Menanteau Serfontein – 13 August 2021
In 1995, psychologist and science journalist Daniel Goleman published the book entitled “Emotional Intelligence – Why it can matter more than IQ” introducing most of the world to the nascent concept of emotional intelligence. The idea that an ability to understand and manage emotions greatly increases our chances of success, quickly took off, and it went on to significantly influence the way people think about emotions and human behaviour.
What is Emotional Intelligence or EQ?
Emotional intelligence (otherwise known as Emotional Quotient or EQ) is the ability to understand, use and manage your own emotions in positive ways to relieve stress, communicate effectively, empathize with others, overcome challenges and defuse conflict. Emotional intelligence helps you build stronger relationships, succeed at school and work, and achieve your career and personal goals. It can also help you to connect with your feelings, turn intention into action, and make informed decisions about what matters most to you.
Emotional Intelligence (EQ) is commonly defined by four attributes:
- Self-management– You’re able to control impulsive feelings and behaviours, manage your emotions in healthy ways, take initiative, follow through on commitments and adapt to changing circumstances.
- Self-awareness– You recognize your own emotions and how they affect your thoughts and behaviour. You know your strengths and weaknesses and have self-confidence.
- Social awareness– You have empathy. You can understand the emotions, needs and concerns of other people, pick up on emotional cues, feel comfortable socially and recognize the power dynamics in a group or organization.
- Relationship management– You know how to develop and maintain good relationships, communicate clearly, inspire and influence others, work well in a team and manage conflict.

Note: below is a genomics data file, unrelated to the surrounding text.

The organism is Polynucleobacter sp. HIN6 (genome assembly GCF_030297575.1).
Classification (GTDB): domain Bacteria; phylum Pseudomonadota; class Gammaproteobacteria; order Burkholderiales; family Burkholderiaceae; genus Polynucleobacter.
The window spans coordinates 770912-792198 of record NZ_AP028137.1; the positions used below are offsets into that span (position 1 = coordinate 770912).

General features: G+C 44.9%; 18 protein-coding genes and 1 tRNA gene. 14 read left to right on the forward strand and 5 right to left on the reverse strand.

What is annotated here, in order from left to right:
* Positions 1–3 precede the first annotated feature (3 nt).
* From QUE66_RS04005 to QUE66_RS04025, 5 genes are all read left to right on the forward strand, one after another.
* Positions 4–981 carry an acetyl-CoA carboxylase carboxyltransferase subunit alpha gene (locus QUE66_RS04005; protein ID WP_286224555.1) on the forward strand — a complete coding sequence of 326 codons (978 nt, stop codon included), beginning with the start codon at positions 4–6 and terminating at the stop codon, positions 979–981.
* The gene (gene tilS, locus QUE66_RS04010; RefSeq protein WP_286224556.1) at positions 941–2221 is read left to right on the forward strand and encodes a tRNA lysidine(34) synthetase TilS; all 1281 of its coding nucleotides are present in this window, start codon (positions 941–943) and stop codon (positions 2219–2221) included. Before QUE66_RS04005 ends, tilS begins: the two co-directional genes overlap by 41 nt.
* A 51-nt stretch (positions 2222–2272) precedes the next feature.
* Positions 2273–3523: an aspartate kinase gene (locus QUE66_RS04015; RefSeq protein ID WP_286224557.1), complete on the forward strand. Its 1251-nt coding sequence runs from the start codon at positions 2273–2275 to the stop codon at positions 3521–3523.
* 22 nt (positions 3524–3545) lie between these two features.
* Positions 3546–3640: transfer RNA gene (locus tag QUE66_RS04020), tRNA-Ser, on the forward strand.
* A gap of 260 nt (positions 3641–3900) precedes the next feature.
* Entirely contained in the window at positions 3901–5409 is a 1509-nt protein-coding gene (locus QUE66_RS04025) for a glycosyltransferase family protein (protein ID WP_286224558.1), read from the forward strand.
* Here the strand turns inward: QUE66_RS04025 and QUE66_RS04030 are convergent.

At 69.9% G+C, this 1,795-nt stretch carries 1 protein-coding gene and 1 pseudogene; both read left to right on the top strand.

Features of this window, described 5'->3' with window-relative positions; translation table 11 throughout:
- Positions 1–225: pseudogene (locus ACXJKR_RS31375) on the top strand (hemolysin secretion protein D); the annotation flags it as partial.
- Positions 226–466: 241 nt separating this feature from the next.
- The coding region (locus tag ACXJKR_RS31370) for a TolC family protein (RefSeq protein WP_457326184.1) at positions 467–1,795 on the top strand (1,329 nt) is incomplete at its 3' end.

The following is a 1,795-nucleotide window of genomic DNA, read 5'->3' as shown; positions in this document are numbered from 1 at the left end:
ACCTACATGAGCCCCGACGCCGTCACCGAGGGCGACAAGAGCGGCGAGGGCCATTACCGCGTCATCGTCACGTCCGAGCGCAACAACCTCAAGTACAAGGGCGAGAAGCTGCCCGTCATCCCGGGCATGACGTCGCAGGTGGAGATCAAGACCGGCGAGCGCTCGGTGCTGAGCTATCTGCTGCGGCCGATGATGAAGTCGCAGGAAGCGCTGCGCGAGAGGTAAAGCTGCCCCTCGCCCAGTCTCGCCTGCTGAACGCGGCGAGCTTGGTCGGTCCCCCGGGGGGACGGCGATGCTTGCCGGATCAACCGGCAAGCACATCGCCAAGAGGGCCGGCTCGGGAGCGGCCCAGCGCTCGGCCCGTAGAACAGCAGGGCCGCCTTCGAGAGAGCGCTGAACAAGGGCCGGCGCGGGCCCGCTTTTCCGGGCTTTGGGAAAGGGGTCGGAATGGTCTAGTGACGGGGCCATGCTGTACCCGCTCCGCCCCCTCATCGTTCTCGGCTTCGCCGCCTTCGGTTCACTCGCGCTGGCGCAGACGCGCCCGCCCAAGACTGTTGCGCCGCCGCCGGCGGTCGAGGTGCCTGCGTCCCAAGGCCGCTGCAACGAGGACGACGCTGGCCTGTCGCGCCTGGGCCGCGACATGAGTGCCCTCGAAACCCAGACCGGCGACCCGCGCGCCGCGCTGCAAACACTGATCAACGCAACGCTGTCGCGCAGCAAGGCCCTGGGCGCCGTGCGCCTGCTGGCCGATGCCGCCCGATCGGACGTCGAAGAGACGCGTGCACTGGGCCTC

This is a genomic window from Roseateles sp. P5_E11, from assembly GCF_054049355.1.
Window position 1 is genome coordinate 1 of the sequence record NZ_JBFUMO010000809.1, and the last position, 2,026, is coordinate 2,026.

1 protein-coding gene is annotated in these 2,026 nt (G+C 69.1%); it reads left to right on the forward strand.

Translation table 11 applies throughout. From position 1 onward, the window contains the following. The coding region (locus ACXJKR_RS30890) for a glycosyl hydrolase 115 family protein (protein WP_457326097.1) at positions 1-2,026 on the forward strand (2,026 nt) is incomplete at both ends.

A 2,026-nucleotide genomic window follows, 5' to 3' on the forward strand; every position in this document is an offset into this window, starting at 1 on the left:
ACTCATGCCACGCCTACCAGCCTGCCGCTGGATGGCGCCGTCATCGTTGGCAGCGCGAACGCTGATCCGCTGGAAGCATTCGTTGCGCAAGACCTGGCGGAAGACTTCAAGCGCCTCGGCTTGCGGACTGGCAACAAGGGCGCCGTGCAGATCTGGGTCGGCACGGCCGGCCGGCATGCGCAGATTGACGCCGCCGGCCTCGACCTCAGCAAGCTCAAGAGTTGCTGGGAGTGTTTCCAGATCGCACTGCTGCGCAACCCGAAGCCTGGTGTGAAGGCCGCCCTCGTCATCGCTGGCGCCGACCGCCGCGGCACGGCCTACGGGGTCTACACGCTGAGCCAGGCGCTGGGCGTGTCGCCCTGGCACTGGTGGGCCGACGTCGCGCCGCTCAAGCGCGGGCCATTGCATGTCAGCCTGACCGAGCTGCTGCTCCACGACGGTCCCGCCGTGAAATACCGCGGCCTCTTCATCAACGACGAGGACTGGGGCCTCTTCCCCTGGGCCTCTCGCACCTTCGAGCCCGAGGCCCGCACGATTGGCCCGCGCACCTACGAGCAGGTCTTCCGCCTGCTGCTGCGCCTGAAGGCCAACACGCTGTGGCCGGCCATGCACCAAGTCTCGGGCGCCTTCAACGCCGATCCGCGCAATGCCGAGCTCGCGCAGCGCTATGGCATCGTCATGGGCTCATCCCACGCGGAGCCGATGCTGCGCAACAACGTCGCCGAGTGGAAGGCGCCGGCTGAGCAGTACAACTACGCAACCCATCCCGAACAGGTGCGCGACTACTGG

Justin Bariso went further and through research, he identified 13 actions that illustrate how EQ appears in the real world:
1. You think about feelings
Bariso says that EQ begins with “thinking about feelings” which means self- and social awareness, i.e. the ability to recognize emotions (and their impact) in both yourself and others.
That awareness begins with reflection. You ask questions like:
- What are my emotional strengths? What are my weaknesses?
- How does my current mood affect my thoughts and decision making?
- What’s going on under the surface that influences what others say or do?
Pondering questions like these yield valuable insights that can be used to your advantage.
2. You pause
The pause is as simple as taking a moment to stop and think (Read: “You Become What You Think – Renewing Your Mind”) before you speak or act. (Easy in theory, difficult in practice.) This can save you from embarrassing moments, or from making commitments too quickly. In other words, pausing helps you refrain from making a permanent decision based on a temporary emotion.
3. You strive to control your thoughts
You don’t have much control over the emotion you experience in a given moment. But you can control your reaction to those emotions by focusing on your thoughts. (As it’s been said: “You can’t prevent a bird from landing on your head, but you can keep it from building a nest.”)
By learning to control (Read: “Self-Control and Self-Restraint”) your thoughts, you resist becoming a slave to your emotions, allowing yourself to live in a way that’s in harmony with your values, principles and goals. (Read: “The Need to Adhere to Traditional Universal (Absolute) Values and Principles”)